Future Choices: Assisted Reproductive Technologies and the Law

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Section 1: Insurance coverage for infertility treatments

Section 2: Disposal of frozen embryos

Section 3: Determination of parentage

Appendix: Comprehensive Guide to State Surrogacy Laws

Glossary

Event information and video

Introduction and summary

In our modern world, sex is no longer the exclusive method for humans to reproduce. A new group of medical options, known as “assisted reproductive technologies,” challenge our understanding of parenthood and biological relationships.

Louise Brown, the world’s first “test tube baby” was born in 1978. Since then, the field of assisted reproduction has taken off, bringing ever more new and innovative ways of creating children, as well as family relationships. increasingly complex and ethically heavy. medical practices.

The relationship between technology and the law in this context is symbiotic. If we think of new technologies as plants, growing skyward and leading us into new medical, scientific and ethical fields, then the legal ground is the soil, dictating which practices can develop and prosper and which must wither. Every decision to regulate or not creates unique incentives and disincentives for the fertility industry and those it serves.

For now, the fertility industry remains largely unregulated in the United States. Where the regulation of these technologies has taken place, however, it has had concrete consequences for thousands of people and spillover effects across multiple areas of law, from adoption to abortion, insurance. – inheritance disease.

While some states have passed laws that indirectly affect the practices of fertility clinics, legislatures and courts have focused more on the ramifications of these procedures. Who are the legal parents of a child who was created through the efforts of five people: two genetic donors, a gestational mother and two “intended” parents who started it all? In a dispute over the custody of a frozen embryo, which principles of law should apply: ownership, contract, family, constitutionality or a combination of the two?

Assisted reproductive technologies bring to the fore important questions about who we are as individuals and families and who society believes has the right to reproduce and parent.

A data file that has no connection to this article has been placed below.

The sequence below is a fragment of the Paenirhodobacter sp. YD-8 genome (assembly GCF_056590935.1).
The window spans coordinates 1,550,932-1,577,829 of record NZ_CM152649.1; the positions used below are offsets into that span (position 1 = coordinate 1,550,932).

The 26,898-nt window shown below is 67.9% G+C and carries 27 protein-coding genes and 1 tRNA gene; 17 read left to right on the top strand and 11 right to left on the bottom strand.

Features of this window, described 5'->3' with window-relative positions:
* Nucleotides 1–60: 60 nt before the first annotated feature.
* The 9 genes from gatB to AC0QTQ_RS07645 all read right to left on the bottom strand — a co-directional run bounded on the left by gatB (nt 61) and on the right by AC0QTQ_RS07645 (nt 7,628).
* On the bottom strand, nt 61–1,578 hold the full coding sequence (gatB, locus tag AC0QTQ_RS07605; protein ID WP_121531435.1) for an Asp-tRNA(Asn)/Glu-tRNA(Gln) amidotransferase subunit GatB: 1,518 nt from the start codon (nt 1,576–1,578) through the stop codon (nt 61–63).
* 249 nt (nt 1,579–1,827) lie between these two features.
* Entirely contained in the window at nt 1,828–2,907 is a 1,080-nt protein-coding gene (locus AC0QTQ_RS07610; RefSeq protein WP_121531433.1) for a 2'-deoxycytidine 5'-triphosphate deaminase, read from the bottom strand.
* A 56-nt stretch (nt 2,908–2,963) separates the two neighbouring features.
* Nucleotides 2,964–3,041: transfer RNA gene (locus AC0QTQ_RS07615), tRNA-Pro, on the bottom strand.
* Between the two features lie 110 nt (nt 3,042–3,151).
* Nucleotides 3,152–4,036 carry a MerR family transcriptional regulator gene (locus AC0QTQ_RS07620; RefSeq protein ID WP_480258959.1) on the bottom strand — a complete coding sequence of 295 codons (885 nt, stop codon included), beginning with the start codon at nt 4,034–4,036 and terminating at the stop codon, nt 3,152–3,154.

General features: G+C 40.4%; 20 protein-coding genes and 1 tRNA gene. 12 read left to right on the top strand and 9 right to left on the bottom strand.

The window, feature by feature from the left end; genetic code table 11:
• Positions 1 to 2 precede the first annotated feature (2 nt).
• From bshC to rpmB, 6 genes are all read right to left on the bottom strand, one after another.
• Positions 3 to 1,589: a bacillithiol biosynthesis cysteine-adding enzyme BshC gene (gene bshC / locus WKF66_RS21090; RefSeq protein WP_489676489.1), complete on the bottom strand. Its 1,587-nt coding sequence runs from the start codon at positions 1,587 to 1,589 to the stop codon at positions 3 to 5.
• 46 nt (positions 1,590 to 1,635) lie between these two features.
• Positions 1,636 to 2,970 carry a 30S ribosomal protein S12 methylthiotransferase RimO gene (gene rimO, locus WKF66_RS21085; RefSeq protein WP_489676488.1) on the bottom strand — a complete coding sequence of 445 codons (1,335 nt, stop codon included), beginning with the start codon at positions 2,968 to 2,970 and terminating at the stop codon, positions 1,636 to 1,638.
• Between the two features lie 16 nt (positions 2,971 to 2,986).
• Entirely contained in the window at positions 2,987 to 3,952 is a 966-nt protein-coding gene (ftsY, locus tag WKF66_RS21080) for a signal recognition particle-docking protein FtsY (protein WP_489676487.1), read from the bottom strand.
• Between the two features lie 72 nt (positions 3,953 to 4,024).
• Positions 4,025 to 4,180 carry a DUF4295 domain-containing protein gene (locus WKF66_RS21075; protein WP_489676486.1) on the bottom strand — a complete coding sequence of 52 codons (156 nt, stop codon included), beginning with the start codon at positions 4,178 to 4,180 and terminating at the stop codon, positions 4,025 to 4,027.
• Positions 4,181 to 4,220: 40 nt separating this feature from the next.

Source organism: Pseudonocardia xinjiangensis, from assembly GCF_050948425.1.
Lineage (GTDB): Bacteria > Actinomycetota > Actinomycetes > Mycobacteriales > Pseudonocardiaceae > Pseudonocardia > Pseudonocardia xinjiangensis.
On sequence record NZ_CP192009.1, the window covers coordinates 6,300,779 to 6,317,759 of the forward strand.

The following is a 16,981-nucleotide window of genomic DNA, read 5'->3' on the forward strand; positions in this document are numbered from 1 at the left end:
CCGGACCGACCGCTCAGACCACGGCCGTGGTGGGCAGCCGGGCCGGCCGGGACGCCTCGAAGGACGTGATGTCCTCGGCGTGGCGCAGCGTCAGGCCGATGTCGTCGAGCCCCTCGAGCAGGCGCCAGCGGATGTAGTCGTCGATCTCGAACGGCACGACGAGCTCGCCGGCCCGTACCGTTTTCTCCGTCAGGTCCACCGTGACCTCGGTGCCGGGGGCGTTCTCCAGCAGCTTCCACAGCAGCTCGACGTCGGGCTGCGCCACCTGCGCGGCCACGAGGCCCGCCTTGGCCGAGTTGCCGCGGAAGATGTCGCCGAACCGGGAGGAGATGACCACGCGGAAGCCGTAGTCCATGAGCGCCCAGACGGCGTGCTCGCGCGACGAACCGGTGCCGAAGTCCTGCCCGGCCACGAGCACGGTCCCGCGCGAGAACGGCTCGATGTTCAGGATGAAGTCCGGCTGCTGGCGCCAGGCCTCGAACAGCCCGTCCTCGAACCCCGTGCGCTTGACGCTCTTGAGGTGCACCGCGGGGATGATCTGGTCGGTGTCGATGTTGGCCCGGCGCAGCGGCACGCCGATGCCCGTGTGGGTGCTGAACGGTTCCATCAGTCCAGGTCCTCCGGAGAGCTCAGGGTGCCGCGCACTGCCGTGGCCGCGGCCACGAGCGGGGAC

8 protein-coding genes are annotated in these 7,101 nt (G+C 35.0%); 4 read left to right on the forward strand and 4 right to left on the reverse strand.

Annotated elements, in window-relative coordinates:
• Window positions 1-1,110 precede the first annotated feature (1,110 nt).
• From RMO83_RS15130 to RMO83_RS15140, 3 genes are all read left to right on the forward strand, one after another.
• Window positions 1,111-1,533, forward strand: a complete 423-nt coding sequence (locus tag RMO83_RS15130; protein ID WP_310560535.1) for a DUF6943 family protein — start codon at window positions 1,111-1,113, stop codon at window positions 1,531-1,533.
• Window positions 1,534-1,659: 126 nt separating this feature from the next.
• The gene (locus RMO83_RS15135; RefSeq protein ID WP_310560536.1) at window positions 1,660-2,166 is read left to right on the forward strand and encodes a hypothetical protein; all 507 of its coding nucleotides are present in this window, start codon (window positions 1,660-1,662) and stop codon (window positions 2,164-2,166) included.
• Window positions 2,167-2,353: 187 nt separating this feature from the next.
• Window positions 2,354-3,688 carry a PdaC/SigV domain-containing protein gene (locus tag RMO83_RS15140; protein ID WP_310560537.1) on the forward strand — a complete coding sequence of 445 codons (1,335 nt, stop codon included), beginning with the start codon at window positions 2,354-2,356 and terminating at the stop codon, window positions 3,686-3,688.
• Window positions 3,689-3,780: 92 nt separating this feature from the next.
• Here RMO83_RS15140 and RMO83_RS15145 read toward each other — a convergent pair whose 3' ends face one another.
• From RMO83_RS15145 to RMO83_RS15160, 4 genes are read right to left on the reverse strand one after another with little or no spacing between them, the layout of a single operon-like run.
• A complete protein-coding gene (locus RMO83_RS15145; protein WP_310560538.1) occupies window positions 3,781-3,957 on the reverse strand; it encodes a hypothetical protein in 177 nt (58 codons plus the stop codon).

Assisted reproductive technologies bring to the fore important questions about who we are as individuals and families and to whom society believes have the right to reproduce and parent. And these questions will not go away. While some might like to stop the stopwatch so they can set the ground rules, others just keep playing.

Latest example: In January 2007, a team of doctors announced their intention to undertake the first uterine transplant in the United States.2 Almost every day, a story comes out about new technologies and their impact on the families who have them. used.

Those looking to use these technologies include those who are infertile for both medical and social or situational reasons. Medical infertility affects about 10 percent of the population of childbearing age — about 7.3 million people — and strikes people from all socioeconomic backgrounds. Infertility affects both men and women equally: men and women each account for 35 percent of infertility cases, 20 percent of cases result from combined problems in women and men, and in 10 percent of cases of infertility. case, the cause of infertility cannot be identified. Although age can be a factor in infertility, sexually transmitted infections, exposure to certain chemicals, tobacco and alcohol consumption, and excessive weight gain or loss are also factors. risk of infertility.

In addition to those who face physiological barriers to conceiving or maintaining a pregnancy, those who are physically able to reproduce but do not have an opposite-sex partner to reproduce with are increasingly benefiting from assisted reproduction services. They include lesbian, gay and transgender couples as well as singles of any sexual orientation or gender identity.